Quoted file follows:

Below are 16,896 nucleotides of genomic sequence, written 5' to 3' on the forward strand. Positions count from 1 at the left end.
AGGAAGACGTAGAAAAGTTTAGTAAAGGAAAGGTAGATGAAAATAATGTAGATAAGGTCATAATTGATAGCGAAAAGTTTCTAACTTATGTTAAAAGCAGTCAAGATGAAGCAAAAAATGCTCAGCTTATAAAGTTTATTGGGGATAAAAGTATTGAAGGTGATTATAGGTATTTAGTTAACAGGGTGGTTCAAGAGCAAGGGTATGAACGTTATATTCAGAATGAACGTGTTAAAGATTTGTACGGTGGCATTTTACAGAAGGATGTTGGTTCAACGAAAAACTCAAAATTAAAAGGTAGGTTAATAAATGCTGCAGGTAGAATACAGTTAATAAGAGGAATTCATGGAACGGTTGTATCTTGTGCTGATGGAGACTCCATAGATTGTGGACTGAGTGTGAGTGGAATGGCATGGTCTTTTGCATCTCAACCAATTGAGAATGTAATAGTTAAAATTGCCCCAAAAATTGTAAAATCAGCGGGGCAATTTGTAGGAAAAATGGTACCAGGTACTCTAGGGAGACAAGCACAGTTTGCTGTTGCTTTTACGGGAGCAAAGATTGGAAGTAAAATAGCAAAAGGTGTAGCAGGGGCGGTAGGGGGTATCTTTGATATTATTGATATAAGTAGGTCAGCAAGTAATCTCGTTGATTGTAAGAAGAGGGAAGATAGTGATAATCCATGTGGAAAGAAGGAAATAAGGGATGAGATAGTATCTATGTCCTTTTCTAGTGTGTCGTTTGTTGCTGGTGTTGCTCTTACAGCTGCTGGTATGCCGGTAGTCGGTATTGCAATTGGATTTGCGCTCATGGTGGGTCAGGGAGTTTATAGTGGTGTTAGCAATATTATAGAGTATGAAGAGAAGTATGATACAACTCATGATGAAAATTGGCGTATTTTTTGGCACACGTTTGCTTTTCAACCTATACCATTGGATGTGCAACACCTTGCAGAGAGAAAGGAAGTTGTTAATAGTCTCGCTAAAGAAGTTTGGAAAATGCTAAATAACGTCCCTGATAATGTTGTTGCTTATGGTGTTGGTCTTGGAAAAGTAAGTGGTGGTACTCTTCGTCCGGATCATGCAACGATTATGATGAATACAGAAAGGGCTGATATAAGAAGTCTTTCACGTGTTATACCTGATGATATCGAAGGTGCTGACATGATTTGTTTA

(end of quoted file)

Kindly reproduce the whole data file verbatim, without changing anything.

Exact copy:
Below are 16,896 nucleotides of genomic sequence, written 5' to 3' on the forward strand. Positions count from 1 at the left end.
AGGAAGACGTAGAAAAGTTTAGTAAAGGAAAGGTAGATGAAAATAATGTAGATAAGGTCATAATTGATAGCGAAAAGTTTCTAACTTATGTTAAAAGCAGTCAAGATGAAGCAAAAAATGCTCAGCTTATAAAGTTTATTGGGGATAAAAGTATTGAAGGTGATTATAGGTATTTAGTTAACAGGGTGGTTCAAGAGCAAGGGTATGAACGTTATATTCAGAATGAACGTGTTAAAGATTTGTACGGTGGCATTTTACAGAAGGATGTTGGTTCAACGAAAAACTCAAAATTAAAAGGTAGGTTAATAAATGCTGCAGGTAGAATACAGTTAATAAGAGGAATTCATGGAACGGTTGTATCTTGTGCTGATGGAGACTCCATAGATTGTGGACTGAGTGTGAGTGGAATGGCATGGTCTTTTGCATCTCAACCAATTGAGAATGTAATAGTTAAAATTGCCCCAAAAATTGTAAAATCAGCGGGGCAATTTGTAGGAAAAATGGTACCAGGTACTCTAGGGAGACAAGCACAGTTTGCTGTTGCTTTTACGGGAGCAAAGATTGGAAGTAAAATAGCAAAAGGTGTAGCAGGGGCGGTAGGGGGTATCTTTGATATTATTGATATAAGTAGGTCAGCAAGTAATCTCGTTGATTGTAAGAAGAGGGAAGATAGTGATAATCCATGTGGAAAGAAGGAAATAAGGGATGAGATAGTATCTATGTCCTTTTCTAGTGTGTCGTTTGTTGCTGGTGTTGCTCTTACAGCTGCTGGTATGCCGGTAGTCGGTATTGCAATTGGATTTGCGCTCATGGTGGGTCAGGGAGTTTATAGTGGTGTTAGCAATATTATAGAGTATGAAGAGAAGTATGATACAACTCATGATGAAAATTGGCGTATTTTTTGGCACACGTTTGCTTTTCAACCTATACCATTGGATGTGCAACACCTTGCAGAGAGAAAGGAAGTTGTTAATAGTCTCGCTAAAGAAGTTTGGAAAATGCTAAATAACGTCCCTGATAATGTTGTTGCTTATGGTGTTGGTCTTGGAAAAGTAAGTGGTGGTACTCTTCGTCCGGATCATGCAACGATTATGATGAATACAGAAAGGGCTGATATAAGAAGTCTTTCACGTGTTATACCTGATGATATCGAAGGTGCTGACATGATTTGTTTA